@tqbf: Cosign all of this. Apple does astonishing technical work to secure the iOS platform, and this statement squanders the moral authority they earned.
@suka_hiroaki: Google: Hey, we found a bunch of full exploit chains for iOS, here is how to fix them. Apple: HOW DARE YOU!!!
@mattblaze: This thread from @alexstamos . I hope my friends at Apple read it very carefully. There's important, hard-earned wisdom here.
@howelloneill: There's a lot of worthwhile debate to be had over Apple's statement about this hacking campaign. One important thing it did do is confirm earlier reporting about Uighur targets. One thing it didn't do is use the word China.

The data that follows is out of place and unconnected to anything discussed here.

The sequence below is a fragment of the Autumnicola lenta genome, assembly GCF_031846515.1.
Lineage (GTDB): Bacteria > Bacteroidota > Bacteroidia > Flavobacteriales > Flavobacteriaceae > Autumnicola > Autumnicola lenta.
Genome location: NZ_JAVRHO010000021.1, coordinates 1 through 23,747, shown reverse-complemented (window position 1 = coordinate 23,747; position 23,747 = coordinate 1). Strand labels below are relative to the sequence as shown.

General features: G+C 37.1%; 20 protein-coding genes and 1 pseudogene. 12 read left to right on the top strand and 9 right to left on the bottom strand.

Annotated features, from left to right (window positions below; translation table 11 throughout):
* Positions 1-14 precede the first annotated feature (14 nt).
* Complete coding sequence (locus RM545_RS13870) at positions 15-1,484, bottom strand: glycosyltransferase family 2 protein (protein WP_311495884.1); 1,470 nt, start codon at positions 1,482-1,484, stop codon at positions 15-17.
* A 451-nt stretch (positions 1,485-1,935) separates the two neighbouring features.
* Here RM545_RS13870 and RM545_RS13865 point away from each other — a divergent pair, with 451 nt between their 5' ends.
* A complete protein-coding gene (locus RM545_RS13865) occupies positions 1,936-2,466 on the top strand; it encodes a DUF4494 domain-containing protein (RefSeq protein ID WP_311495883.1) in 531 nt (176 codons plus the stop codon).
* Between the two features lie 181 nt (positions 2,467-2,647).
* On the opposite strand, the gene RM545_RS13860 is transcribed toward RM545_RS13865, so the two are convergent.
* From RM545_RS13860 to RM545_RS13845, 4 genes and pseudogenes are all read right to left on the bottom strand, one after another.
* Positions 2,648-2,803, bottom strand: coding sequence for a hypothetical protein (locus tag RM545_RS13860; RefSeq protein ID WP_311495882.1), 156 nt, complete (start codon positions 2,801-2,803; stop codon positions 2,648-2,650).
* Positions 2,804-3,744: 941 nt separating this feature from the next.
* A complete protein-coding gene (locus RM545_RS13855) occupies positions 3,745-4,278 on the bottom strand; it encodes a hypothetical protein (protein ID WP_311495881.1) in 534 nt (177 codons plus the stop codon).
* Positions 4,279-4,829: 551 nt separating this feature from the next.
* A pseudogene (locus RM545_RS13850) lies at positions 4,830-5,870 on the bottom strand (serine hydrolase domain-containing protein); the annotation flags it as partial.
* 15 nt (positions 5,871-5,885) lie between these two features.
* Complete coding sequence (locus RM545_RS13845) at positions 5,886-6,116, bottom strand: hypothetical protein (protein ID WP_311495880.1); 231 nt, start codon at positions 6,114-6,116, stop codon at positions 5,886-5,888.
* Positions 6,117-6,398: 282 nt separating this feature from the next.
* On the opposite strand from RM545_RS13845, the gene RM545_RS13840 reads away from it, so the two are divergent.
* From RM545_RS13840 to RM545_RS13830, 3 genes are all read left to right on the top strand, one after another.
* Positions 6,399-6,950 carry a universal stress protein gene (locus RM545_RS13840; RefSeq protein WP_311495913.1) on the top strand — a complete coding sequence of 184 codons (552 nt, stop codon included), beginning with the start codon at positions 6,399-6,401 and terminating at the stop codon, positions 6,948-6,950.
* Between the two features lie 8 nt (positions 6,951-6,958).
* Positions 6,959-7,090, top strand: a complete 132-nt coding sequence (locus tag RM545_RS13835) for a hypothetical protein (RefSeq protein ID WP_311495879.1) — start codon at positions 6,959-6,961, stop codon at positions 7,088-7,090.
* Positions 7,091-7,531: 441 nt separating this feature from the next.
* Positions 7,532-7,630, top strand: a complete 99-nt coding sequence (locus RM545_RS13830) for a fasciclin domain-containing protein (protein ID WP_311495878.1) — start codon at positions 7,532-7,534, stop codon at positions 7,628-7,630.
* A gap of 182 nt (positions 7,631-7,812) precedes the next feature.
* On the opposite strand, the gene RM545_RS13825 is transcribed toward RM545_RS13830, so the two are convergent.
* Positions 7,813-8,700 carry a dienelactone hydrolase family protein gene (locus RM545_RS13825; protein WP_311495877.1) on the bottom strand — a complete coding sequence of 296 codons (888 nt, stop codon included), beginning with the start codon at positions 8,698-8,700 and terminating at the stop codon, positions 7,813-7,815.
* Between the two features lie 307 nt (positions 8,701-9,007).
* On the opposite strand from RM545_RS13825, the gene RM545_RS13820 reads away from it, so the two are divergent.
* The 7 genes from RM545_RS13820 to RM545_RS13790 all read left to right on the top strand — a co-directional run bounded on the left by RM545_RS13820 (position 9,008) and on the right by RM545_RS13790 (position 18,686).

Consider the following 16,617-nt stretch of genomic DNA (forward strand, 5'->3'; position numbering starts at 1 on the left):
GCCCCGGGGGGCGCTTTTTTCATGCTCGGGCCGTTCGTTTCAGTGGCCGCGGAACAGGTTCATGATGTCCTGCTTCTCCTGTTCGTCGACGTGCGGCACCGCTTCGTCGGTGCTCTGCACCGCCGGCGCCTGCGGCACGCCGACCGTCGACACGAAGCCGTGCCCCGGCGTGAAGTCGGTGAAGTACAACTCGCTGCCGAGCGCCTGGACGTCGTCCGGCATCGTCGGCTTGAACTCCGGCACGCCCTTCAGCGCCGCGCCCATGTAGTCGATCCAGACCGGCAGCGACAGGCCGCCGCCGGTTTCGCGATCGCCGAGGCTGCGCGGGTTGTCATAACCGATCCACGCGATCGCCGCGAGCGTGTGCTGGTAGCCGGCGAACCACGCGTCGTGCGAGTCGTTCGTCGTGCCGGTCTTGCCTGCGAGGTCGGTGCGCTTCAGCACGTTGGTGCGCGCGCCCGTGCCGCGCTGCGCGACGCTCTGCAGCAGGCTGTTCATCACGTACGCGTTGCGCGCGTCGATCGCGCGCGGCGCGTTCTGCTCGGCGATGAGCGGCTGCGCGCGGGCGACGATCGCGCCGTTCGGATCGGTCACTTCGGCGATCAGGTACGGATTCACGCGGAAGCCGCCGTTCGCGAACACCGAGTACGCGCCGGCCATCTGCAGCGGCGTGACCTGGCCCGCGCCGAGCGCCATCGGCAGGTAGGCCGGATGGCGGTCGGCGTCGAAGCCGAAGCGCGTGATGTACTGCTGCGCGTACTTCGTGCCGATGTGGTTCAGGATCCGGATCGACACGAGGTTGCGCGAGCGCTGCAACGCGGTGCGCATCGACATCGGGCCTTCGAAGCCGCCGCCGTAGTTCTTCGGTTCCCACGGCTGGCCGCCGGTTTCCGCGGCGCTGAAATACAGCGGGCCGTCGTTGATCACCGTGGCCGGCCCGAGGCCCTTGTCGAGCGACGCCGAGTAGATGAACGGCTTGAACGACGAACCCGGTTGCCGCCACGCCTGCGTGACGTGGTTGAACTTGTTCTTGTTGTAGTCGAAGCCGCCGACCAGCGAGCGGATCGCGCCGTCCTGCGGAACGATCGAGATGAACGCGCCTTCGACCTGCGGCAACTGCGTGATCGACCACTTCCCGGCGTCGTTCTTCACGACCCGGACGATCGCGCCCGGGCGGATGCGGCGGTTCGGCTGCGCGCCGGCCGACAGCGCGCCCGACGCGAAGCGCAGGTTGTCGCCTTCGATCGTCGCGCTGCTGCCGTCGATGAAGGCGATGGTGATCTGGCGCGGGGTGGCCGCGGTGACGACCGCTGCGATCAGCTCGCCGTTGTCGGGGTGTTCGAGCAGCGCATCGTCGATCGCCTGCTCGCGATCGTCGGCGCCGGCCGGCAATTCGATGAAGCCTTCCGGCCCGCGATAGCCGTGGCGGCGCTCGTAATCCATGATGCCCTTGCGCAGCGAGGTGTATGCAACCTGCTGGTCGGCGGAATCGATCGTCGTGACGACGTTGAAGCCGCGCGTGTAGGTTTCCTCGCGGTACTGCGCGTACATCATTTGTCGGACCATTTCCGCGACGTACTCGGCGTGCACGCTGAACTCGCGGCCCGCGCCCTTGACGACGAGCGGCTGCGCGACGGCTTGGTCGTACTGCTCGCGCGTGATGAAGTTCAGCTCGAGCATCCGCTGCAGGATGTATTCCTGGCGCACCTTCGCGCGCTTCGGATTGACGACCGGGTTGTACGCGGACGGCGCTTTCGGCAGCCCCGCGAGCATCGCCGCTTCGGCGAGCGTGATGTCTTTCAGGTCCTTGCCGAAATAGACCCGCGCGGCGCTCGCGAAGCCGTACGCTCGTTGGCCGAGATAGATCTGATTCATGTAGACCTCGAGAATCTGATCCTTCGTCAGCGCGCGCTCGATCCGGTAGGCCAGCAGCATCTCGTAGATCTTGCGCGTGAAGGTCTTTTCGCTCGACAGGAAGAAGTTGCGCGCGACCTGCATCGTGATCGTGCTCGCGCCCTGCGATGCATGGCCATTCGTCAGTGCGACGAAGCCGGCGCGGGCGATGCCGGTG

@josephmenn: Unclear how Apple and Google taking Sharpies to one another is helping the Uighurs.
@josephfcox: i don't think anything has ever brought the infosec community together as much as this unanimous response to apple's statement
@SwiftonSecurity: Apple should have just taken the L and hardened their OS instead of posting this garbled statement.

October 16, 2019
Dell Cameron / Gizmodo

Dell Cameron / Gizmodo  
Democratic Lawmakers Put Election Security in the Spotlight During Hearing Held in Illinois